Communication is such a tricky thing to do well. Invariably people misunderstand each other, misinterpret or struggle to stay connected by the inadequacy of language. Despite lecturing in counselling and communication skills, being a psychotherapist and a lifetime of study on this very topic, I’m still working at mastery! I’m better at it these days than in the past but I still feel like there is room for improvement. It takes great courage to speak honestly and vulnerably from the heart, and as columnist Parker Palmer recently said, we need both the “courage to speak and the humility to listen” to move forward. He was referring to the state of political discussions today, but I think it’s equally true in our everyday relationships, if not more so.
As October is social compassion month at Bare Hands HQ, this is worth a deeper look.
How to find the courage to speak from the heart…
Often the hesitation to ‘say it as it is’, directly and honestly, comes from the intention of wanting to do the right thing for the other person and keep them happy, while also avoiding; vulnerability, risking dislike or disapproval for ourselves. Sadly, the fear of these things really gets in the way of communication that is both essential and the fabric of deeper bonds.
It’s our fear of losing connection that loses connection.
When we hide behind vagueness or avoid discussions that are uncomfortable, we actually push people away. In the pushing away, we also miss the opportunity of growing together through the differences. It’s in those moments when someone has the space to really share from the heart and be heard, that trust grows. So if you’re afraid of speaking up, remember it’s a gift to someone else when you do. It shouts, I respect you and our relationship matters.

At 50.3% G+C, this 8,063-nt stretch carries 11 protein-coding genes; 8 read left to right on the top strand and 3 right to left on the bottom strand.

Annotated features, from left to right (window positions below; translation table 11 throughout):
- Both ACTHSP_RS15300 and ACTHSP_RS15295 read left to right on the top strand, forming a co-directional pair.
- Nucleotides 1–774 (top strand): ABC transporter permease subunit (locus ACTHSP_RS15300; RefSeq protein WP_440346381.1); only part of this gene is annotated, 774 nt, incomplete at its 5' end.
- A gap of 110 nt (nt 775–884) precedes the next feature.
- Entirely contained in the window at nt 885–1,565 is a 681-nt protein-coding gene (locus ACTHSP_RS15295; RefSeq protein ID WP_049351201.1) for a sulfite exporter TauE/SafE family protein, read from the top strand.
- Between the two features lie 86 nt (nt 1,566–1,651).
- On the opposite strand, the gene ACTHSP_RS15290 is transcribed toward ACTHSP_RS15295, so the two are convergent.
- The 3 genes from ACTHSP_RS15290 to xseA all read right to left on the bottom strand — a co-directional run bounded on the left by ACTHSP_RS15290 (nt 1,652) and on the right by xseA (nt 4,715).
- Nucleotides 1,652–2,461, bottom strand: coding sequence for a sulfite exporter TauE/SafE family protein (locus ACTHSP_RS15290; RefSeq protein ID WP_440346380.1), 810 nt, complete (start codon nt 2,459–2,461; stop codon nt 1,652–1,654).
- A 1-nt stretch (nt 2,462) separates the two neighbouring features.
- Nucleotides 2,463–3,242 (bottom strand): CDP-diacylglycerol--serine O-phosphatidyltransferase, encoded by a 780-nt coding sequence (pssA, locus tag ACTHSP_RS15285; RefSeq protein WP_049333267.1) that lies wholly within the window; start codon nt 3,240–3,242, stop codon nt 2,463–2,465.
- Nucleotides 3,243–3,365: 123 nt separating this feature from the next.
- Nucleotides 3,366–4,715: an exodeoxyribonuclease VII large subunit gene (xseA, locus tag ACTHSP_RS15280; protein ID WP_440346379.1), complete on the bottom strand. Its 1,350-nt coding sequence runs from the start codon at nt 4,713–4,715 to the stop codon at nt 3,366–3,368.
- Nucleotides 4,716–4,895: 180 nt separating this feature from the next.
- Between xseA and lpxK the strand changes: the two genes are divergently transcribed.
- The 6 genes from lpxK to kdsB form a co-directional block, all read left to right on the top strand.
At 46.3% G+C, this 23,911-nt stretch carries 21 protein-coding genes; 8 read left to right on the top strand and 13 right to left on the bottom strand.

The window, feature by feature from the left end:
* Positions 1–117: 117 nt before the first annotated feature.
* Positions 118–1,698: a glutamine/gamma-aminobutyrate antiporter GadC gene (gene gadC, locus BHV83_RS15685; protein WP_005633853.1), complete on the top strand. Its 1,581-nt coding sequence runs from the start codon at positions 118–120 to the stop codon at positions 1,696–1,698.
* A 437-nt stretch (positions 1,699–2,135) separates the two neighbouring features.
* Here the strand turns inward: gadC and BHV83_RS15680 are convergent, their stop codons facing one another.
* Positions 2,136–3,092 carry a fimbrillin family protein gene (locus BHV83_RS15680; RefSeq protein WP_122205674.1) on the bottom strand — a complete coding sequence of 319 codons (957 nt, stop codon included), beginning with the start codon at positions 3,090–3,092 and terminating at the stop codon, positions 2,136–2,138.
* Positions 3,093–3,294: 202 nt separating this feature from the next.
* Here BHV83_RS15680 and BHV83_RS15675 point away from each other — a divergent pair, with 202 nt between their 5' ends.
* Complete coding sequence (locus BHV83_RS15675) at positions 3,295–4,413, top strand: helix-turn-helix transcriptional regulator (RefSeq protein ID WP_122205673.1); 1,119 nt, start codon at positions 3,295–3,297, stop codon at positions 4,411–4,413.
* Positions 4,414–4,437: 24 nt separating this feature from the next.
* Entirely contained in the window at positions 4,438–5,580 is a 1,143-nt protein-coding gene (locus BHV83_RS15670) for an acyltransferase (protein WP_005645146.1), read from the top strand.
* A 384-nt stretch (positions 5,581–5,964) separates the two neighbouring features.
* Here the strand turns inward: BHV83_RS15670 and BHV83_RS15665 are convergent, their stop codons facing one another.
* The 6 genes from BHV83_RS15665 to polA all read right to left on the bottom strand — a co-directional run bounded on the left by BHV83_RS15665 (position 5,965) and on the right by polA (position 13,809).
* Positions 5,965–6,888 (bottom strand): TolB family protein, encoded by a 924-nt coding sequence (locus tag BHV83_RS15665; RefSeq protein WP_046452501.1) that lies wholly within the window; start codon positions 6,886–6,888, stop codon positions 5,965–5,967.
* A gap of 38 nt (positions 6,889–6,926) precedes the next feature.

Relationships are a two way street though…
It’s easier to speak to someone courageously when they listen, really listen, with humility. It takes just as much courage to listen to someone else’s ideas and opinions as it does to speak. This is especially true if they have a difference of opinion or if, in someway, they disapprove of you or what you have to say. To listen with humility, means having ears wide open and a mind that’s able to put rebuttals and defences aside for a moment. It’s hard not to want to defend one’s reputation or position in the face of a negative comment but if you can, instantly the speaker’s estimation of the listener will go up.
Want respect? Listen without justifying or defending. You’ll be amazed at how much that will build trust and help resolve any differences.
If you can show that you’ve really heard someone by reflecting what they’ve said back to them without having to alter or manipulate it in anyway, relief will follow, conflict will de-escalate and space will open up for possible solutions, even in impossible situations.
So for this week, if you have the opportunity to practice – speaking with courage and listening with humility, be brave and give it a go! Chances are, despite the challenge, connection will grow exponentially.